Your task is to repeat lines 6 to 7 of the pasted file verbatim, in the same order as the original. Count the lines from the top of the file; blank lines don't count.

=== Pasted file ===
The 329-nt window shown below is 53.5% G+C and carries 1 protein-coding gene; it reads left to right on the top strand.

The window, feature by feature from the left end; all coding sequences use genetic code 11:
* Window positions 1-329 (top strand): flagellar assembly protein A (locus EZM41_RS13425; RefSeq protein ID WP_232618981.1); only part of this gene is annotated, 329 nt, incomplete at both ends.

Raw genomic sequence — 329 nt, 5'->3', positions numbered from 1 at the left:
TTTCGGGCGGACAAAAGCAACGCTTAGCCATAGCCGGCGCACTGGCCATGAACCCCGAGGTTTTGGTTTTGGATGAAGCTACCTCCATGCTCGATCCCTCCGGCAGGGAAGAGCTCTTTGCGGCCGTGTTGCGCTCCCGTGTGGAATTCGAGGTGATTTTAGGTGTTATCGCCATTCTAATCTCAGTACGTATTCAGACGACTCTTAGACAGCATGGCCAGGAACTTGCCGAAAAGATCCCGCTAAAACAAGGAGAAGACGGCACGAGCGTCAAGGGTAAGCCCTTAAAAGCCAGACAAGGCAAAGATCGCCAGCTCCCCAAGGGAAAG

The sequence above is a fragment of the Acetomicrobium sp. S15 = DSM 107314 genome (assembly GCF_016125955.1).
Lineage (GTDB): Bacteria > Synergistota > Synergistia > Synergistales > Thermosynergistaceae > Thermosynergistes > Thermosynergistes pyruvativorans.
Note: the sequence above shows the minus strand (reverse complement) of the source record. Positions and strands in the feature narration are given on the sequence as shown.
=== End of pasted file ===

The sequence above is a fragment of the Acetomicrobium sp. S15 = DSM 107314 genome (assembly GCF_016125955.1).
Lineage (GTDB): Bacteria > Synergistota > Synergistia > Synergistales > Thermosynergistaceae > Thermosynergistes > Thermosynergistes pyruvativorans.